Nope, there was Saint Nick, emerging from the crowds, still headed this way. I recognised him by his swivel-legs.

Oh, stuffing heck.

“Excuse me, would you like a burger?” I asked him, full of false smiles and pretend kindness.

And you’ll never guess what he said.

Well actually you will. He said “thank you” - the inconsiderate stone-hearted parasite. Rrrrrrr!!!!

I may give away everything I have, and even give up my body to be burnt – but if I have no love, this does me no good. – 1 Corinthians 13:3

Today, I was still hungry. I’d spent the afternoon unsuccessfully trying to get Lionel across town to visit his friends at the backpackers’ hostel for the day. (see last post) I’d failed. It was now about 5pm, and since breakfast all I had eaten was a bun.

I wearily dropped into the backpackers’ to let them know that I would now be bringing Lionel in tomorrow.

After that I headed for – understandably – the kitchen.

The backpackers’ kitchen has a “Free Food Shelf” on which they put all the food that travellers have left behind. During the 9 months that I had stayed here, God had kept me in clover through it. What about now? Would he provide some sustenance for me now?

As God, fate, chance, luck or whatever you call it would have it, the shelf was packed. Clearly they had just had their weekly clear-out. This was very good news indeed. I quickly began to fill my backpack up.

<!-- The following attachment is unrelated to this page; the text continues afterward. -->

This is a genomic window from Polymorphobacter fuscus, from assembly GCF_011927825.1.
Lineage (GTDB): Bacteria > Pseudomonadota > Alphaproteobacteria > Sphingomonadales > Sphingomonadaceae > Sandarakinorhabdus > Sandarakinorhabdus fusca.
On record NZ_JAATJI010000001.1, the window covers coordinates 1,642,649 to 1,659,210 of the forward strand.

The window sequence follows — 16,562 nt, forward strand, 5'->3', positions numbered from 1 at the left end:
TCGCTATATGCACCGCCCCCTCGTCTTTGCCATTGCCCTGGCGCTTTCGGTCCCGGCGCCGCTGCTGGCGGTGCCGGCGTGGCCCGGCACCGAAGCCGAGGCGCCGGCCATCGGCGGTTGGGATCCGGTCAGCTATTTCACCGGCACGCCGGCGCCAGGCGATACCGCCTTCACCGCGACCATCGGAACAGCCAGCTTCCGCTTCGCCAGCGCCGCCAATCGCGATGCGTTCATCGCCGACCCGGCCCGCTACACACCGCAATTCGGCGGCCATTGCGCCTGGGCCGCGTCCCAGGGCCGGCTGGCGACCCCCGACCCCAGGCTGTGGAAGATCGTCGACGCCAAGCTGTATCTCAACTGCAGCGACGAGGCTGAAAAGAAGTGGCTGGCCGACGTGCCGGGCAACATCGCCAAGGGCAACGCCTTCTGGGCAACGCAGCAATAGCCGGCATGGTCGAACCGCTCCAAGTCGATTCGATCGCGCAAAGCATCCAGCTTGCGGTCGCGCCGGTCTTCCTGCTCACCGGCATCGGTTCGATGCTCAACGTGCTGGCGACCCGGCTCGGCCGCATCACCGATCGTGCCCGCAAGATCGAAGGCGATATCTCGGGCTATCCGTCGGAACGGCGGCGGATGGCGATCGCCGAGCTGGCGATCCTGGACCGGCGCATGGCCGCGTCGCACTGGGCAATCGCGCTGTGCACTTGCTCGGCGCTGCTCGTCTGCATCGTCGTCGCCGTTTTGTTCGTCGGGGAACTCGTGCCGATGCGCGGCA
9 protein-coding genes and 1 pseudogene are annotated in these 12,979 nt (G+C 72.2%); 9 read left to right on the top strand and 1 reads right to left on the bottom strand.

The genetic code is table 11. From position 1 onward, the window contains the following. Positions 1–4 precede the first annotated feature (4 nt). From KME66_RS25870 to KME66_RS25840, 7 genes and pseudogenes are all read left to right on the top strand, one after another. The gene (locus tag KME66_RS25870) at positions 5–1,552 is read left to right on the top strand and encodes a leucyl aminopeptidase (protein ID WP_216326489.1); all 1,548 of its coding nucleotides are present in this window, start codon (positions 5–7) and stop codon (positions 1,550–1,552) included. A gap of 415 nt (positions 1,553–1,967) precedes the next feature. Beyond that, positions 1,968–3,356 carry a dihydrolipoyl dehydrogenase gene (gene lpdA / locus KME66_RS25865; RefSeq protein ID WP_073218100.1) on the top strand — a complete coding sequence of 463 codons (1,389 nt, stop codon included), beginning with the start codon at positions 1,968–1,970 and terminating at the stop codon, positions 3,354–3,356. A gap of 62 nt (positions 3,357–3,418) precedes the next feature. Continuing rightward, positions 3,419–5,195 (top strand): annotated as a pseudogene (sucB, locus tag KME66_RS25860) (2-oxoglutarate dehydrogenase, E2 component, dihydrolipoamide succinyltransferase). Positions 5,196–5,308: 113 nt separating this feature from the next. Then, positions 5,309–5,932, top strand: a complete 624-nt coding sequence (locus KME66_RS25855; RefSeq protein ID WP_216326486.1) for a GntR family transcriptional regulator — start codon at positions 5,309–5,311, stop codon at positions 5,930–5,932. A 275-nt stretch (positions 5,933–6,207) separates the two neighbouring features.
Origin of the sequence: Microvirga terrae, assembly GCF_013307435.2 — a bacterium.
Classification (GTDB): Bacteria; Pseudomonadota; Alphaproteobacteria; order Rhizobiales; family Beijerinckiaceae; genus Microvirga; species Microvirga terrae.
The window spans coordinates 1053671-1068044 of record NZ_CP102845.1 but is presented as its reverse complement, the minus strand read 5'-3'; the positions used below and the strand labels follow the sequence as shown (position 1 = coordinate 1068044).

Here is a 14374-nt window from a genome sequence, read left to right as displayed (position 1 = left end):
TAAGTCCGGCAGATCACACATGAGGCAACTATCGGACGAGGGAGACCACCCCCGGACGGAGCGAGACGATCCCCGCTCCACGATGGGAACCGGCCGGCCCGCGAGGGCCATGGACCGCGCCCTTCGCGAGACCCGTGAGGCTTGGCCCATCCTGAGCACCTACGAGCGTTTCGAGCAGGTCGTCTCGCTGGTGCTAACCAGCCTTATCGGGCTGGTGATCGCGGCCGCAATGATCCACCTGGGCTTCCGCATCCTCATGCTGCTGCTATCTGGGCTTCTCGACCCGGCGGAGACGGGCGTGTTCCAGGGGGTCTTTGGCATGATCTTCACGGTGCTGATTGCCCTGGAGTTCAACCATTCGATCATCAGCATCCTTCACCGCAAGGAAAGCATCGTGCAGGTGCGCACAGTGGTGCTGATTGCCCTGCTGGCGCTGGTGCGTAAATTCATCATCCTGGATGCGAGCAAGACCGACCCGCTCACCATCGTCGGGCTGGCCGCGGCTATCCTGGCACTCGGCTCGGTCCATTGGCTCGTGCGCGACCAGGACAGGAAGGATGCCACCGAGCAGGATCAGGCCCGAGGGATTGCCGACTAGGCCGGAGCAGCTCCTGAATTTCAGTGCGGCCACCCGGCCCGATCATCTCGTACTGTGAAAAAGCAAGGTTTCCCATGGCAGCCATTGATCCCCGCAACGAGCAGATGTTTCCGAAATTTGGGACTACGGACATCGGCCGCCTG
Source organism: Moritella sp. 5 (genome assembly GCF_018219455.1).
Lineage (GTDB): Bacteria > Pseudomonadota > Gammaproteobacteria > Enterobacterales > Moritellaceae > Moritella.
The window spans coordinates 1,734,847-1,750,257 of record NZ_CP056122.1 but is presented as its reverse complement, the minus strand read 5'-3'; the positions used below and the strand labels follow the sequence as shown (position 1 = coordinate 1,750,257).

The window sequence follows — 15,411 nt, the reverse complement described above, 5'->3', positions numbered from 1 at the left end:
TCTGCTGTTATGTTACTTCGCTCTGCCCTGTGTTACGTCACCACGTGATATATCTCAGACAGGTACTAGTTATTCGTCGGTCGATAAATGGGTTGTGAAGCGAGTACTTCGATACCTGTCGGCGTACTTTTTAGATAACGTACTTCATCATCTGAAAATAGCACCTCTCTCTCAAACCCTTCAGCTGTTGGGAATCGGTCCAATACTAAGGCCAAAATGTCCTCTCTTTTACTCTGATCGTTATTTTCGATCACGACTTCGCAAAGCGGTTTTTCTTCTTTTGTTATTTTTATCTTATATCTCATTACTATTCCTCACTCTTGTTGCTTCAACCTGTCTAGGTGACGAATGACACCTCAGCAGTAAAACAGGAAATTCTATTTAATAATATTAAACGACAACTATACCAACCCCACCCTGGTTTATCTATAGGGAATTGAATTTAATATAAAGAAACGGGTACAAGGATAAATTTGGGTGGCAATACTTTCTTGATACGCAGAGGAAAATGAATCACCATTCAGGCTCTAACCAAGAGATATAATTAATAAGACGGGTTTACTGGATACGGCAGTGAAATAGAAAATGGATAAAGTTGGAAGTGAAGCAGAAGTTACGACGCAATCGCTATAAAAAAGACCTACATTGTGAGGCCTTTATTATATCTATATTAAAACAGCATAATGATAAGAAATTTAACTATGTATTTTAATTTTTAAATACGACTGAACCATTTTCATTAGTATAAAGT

My ex-boss appeared. “Stephen – NO!” she scowled.

WHAT? I’d been back many times since leaving, chatted to her on numerous occassions, and even had her place large amounts of abandoned food on the table in front of me for me to have.

But no, today she dizzily had no memory of her past values.

“It’s not for you!” she self-righteously insisted as another woman walked behind to pick up some food. “It’s for the backpackers.

I glanced down at my backpack, but decided there was no point arguing logic with someone whose argument wasn’t based on it. This lady was fuelled purely by how she felt at the moment.

I wanted to protest “But my Burger King meal wasn’t for that tramp last night” but knew the folly of trying to claim charity.

So I had a glass of water. In front of her. Then I washed it up, just like I usually wash up whatever I’ve used, and whatever the other backpackers have left nearby for my ex-boss to wash up.

Outside, I felt a bit despondent. She was more committed to how she personally felt right now, than to doing what was right. She had really disappointed me.


It was a stark reflection of my own attitude last night.


And then I remembered.

“It’s not for you!” she self-righteously insisted as another woman walked behind to pick up some food.

That woman. That woman was another tramp. Last April, the backpackers’ had thrown her out onto the street when they had discovered her camping out in the TV room one night. She would periodically sneak in here for whatever she could get. I didn’t think my ex-boss knew this, but at the exact second that her attention had been focussed on accusing me, she had been distracted from this “street-pussy” getting away with what she needed quite literally right behind her back.

This was good. Now my memory was comical.

And God had provided for yet another genuinely hungry person.